New Gallup poll says U.S. 'pro-choice' position at record low
A new telephone poll has found that the number of Americans who identify themselves as being "pro-choice" has reached a record low.
According to a recent poll
conducted by Gallup, 41 percent of Americans now identify themselves as "pro-choice." This figure is down from last July's 47 percent. The previous low noted by Gallup was in May 2009.
This latest survey also said 50 percent of Americans polled identified themselves as being "pro-life."
"For results based on the total sample of national adults, one can say with 95% confidence that the maximum margin of sampling error is ±4 percentage points," Gallup wrote.
Gallup said these results are based upon telephone interviews conducted from May 3-6 with a random sample of 1,024 individuals aged 18 and older. Interviewees came from all 50 U.S. states and the District of Columbia. Calls were made to landline and cellphones, and the survey included interviews conducted in Spanish.
Gallup said they began polling the question "With respect to the abortion issue, would you consider yourself to be pro-choice or pro-life?"
The Washington Times
reported that in Gallup's first survey with regard to this question, 56 percent of respondents at that time said they were pro-choice, and 33 percent of those surveyed identified themselves as pro-life.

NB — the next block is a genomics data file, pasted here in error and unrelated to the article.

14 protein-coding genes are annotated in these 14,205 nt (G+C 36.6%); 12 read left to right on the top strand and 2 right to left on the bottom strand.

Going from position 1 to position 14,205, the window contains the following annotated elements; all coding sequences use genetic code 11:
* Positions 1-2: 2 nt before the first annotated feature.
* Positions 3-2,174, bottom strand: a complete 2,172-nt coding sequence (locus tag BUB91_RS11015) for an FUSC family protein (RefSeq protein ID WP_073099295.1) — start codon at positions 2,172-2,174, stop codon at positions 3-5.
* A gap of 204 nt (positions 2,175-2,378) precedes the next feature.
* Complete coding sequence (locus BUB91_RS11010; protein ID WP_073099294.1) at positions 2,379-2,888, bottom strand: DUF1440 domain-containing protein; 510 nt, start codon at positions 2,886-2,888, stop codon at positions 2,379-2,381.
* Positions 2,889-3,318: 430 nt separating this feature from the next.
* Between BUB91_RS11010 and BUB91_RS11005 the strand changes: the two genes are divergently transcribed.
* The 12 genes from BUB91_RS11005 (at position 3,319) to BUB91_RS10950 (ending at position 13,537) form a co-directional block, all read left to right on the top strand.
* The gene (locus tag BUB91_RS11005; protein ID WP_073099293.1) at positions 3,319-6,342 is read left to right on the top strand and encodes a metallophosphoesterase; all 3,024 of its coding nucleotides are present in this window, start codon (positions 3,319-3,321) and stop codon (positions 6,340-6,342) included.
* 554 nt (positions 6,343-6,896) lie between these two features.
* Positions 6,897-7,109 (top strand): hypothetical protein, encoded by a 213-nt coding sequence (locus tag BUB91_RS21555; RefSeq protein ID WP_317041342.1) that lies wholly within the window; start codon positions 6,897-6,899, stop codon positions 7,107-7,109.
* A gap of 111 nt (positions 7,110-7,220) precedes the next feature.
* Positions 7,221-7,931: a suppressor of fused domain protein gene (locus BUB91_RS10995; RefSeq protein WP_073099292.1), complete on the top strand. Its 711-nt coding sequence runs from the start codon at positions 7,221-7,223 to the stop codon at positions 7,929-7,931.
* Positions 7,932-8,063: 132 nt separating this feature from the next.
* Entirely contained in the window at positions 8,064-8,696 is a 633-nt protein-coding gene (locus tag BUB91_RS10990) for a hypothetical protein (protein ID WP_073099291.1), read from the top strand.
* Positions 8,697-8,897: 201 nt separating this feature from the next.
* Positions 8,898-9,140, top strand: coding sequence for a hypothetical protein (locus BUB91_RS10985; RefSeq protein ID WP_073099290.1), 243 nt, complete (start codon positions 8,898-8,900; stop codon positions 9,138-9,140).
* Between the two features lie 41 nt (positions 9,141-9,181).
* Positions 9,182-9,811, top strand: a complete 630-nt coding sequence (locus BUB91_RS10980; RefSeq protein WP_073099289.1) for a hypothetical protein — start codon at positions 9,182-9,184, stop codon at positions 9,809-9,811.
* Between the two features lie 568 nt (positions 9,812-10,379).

What do pro-choice and pro-life groups think about the latest Gallup results? CNN
"I think medical technology has a lot to do with it," said Carol Tobias, president of National Right to Life, a Washington-based anti-abortion organization. "People are seeing ultrasound images of their unborn babies and it's changing perceptions."
"The survey shows Americans still strongly support keeping abortion safe and legal," said Ted Miller, a spokesman for NARAL Pro-Choice America. "Pro-choice victories on ballot measures in states like Mississippi and South Dakota in the last few years, combined with the backlash against recent attacks on women's reproductive rights, are a clear sign that voters want to protect a woman's right to choose."
The polling agency noted it plans to explore the abortion issue in "greater depth" in 2012, looking at trends by gender, age and other demographic variables.